Why set up shop on Facebook?  To sell more product?  Nope.

To build your brand. Yep.

That’s the approach that CPG giant Unilever is taking to launch a brand extension to its billion-dollar mega-brand Axe (‘Lynx’ in the UK) in the UK, ‘Lynx Attract for Her’.  A first 100 cans of the hither-to men-only brand went on sale to the brands 700K+ fans on a pop-up Facebook fan-store.

100 cans at £3.25 ($5.11) netted the brand all of £325 ($511) when they went on sale at 4pm, January 23, 2012 – and sold out pretty much immediately.  Why bother?

Cynics will call it a PR stunt. Unilever can claim “launched on Facebook” credibility for the youth-oriented Lynx Attract for Her. And in the trade press, the stunt has captured headlines.  Good for Unilever sales teams negotiating shelf space in supermarkets and drug stores, and good resumé fodder for the digital team too.

But we think launching products with pop-up stores on Facebook, and more generally brand-building with pop-up f-commerce is smart branding.

Why? Because word of mouth is critical to branding, particularly at product launch, when adoption rates can be accelerated by word of mouth. And Facebook is essentially a word of mouth platform. Ultimately, a brand – a trademark imbued with value – exists in the mind and on the lips of customers, not as a label on a product.  So the more positive word of mouth you can stimulate at product launch the bigger and better your brand.  So from a branding perspective, it makes good sense to launch on Facebook.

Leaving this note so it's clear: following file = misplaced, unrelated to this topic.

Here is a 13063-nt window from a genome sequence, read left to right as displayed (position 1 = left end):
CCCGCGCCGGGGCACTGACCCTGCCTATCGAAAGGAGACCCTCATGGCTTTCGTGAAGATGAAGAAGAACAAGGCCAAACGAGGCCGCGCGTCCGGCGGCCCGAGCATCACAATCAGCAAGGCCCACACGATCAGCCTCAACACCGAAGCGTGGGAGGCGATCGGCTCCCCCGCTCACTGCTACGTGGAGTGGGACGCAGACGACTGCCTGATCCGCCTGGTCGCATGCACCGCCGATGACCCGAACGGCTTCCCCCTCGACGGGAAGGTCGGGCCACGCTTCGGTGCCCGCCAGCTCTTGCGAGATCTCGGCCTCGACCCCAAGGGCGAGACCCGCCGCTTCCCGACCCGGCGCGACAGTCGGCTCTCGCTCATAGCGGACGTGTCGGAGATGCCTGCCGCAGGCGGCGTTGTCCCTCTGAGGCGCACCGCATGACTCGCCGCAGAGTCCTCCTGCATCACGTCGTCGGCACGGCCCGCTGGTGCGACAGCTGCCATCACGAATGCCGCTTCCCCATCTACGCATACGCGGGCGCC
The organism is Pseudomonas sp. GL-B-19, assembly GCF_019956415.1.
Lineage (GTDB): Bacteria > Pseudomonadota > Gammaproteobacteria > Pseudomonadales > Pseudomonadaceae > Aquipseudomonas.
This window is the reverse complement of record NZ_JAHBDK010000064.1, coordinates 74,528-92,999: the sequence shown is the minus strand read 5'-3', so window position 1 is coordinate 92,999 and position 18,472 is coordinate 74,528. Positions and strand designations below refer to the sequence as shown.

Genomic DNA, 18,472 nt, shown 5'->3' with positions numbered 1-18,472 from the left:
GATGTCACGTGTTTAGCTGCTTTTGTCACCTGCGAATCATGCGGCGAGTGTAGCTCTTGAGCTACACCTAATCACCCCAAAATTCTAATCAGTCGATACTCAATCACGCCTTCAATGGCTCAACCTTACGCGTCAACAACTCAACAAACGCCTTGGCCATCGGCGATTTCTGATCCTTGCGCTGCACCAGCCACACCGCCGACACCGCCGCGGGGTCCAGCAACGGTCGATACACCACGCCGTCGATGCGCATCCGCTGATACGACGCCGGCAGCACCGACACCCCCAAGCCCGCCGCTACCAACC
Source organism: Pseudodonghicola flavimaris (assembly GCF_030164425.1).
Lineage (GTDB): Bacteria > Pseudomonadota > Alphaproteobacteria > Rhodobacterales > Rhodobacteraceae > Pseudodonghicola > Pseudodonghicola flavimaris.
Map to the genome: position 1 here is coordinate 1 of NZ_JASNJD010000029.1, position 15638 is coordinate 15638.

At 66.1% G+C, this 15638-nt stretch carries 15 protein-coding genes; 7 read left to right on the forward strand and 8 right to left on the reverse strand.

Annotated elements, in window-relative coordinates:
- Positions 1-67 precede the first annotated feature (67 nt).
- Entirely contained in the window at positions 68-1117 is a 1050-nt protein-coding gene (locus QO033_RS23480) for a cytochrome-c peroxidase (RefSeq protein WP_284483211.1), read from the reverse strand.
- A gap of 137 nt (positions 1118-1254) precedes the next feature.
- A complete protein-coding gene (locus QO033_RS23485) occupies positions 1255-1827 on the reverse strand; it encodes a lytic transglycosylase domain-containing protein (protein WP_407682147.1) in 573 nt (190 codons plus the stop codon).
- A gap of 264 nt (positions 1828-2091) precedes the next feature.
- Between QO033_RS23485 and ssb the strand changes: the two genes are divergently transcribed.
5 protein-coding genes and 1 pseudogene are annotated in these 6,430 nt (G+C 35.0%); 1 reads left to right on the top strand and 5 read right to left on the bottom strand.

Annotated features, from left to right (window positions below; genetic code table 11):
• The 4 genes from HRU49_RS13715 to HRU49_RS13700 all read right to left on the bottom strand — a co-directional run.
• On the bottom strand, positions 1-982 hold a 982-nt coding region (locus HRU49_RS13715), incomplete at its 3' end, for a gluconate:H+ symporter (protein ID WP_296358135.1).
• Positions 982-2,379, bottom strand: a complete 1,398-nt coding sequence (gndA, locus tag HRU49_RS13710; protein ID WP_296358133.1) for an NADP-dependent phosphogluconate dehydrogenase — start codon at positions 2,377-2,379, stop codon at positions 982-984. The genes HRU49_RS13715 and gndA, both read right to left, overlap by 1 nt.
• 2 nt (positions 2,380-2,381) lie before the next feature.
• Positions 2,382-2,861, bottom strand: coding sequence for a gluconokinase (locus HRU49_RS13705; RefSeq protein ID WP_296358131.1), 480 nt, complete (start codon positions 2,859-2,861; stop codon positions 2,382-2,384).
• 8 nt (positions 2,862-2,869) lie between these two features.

Moreover, research shows that word of mouth makes brand advertising more effective (essentially because it adds source credibility to advertising messages), and with Unilever throwing a multi-million pound advertising campaign behind the Axe/Lynx for women launch, the pop-up fan-store will help with advertising effectiveness.  Essentially the Axe fan-store will build brand value by activating brand fans (700K+ registered on Facebook) through fan-first exclusivity.

Another advantage of using a temporary pop-up fan-store (as opposed to an Asos style permanent store) is that Unilever neatly sidesteps the politics of a brand selling direct to consumer and risking the wrath of retail partners; Joey Kau, e-commerce manager at Unilever, said, “There are no plans to move away from our current distribution channel and we’ll continue to distribute products in the way that we have been doing.”

There’s often a disconnect between the worlds of sales and branding, but ultimately branding is all about sales – specifically your ability to extract margin.  From a commercial point of view, brand building is all about increasing your ability to extract margin by imbuing your brand name with value.  By imbuing a brand with word of mouth value, pop-up fan-stores in social media can have a powerful brand-building effect. Kudos Unilever.